Tory Majority Day 83: How Do Deal With Your Landlord If He Doesn’t Return Your Deposit And Hasn’t Followed The Housing Act 2004 In Registering It

Yes it’s a long title for this blog post, but I want anyone who might find this blog and are dealing with the same situation to be able to find it quickly! 

This is what was happening to me. Is it the same with you? If so, read on.

I rented 2 properties from my ex-landlord in back to back tenancies dating from August 2012 until August 2013 and then from August 2013 to September 2015, i.e. this September just gone.

My ex- landlord did not supply me with a tenancy deposit certificate  for property 1 until 2015.

When he supplied it to me, I found out that it hadn’t been registered until almost a year into renting property 1. When the deposit was registered the landlord backdated the certificate in order to retrospectively activate it. They also put an end date on it that was far beyond the time after I left property 1.

Despite repeatedly asking for a deposit certificate relevant to property 2, I did not receive one. I eventually discovered that the deposit for property 2 was registered with the Tenancy Deposit Scheme  2 days prior to my quitting the tenancy.

It was also backdated to start at the beginning of property 2 and was forward dated to end in December 2015. i.e. 3 months after I left property 2.

I found out the details on the certificates by downloading them from the Deposit Scheme website. I also rang their customer advice line and spoke at length about the law in respect to tenancy deposits.

Why? 

Because as of 1 month after I left the property, the landlord hadn’t returned my deposit. He also hadn’t responded to any of my communication with him about the deposit return.

Why is this important? 

Since 2007 it is illegal for a landlord not to register a tenancy deposit with a UK government recognised tenancy deposit scheme.

It has to be registered within 30 days of receipt. It also has to be re-registered whenever fundamental terms of the tenancy alters, like an address or a rent amount. The landlord must also provide the certificate to the tenant. None of this happened in my case.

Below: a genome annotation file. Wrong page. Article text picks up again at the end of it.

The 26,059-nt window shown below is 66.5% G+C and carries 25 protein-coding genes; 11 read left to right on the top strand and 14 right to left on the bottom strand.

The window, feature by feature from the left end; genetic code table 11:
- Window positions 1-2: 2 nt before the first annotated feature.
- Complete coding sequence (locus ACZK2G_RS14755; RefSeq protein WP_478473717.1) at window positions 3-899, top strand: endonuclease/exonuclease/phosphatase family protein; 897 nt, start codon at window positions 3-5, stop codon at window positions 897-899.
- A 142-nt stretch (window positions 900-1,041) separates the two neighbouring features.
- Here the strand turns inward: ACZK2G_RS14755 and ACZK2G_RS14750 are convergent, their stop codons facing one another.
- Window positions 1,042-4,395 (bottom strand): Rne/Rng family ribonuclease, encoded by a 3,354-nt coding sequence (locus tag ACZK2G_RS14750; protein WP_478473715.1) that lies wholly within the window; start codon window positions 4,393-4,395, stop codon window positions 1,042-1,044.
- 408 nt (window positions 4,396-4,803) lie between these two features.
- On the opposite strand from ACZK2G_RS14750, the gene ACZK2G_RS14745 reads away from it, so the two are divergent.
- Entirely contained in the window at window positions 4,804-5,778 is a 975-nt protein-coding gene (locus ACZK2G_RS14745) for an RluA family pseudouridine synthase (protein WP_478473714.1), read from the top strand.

Crucially, you can’t retrospectively activate a deposit registration by putting an earlier date on the certificate. The key date is the one saying when it was registered.

The tenant can sue the landlord for failure to protect their money through the small claims court.

Riiiight….

Yup.

What was wrong with the certificates you were given? 

On the first certificate, it showed that the deposit was registered 8 months after the deposit was first received. The second certificate was registered over 2 years since a change of tenancy, address and rent amount. It should have been re-registered at the time I moved between property 1 and property 2.

Interesting background but what’s that got to do with the price of bread? 

How do you get your landlord to pay you back your deposit when he isn’t answering your calls and hasn’t communicated with you? Use a tactic familiar to solicitors and barristers everywhere…..

Write a legal letter? 

Yes, but I’m not a solicitor. I did write a letter quoting advice from the tenancy deposit scheme the landlord used though but I did something else in it too…

Was it as simple as saying “where’s the money?” 

No, because I’d asked that repeatedly and he hadn’t replied or acted on paying it back.

So….

So I used a courtroom tactic. The tactic I used was to constantly remind my landlord of the tenancy deposit certificates while I was asking him for my deposit back.

By attaching a copy of the deposit certificates and quoting advice from the tenancy deposit scheme helpline as well, I made it clear to him that I knew he had acted illegally in not registering my deposits as the law states he should have done.

You didn’t say that explicitly…

No. I talked about the delay in returning my deposit, that I’d sought advice from the tenancy deposit scheme and that they’d advised me he was acting outside of the Housing Act 2004 in retaining my deposit with no communication as to return or deduction.

I attached both certificates which show, in black and white, without spelling it out, that the dates weren’t right for my tenancies.

I gave him a deadline of tomorrow morning at 9:00 am to repay my deposit or I would raise a dispute with the deposit scheme.

Scary…

Yes, it is rather, because all aspects of my tenancy deposit would have been used as evidence in this dispute, including the fact that the certificates were registered not following either their rules and regulations, or the Housing Act 2004, the primary legislation in this case.

(There are a few more cases that have happened since that do affect deposits but you’ll need to look at those separately. They didn’t affect my situation.)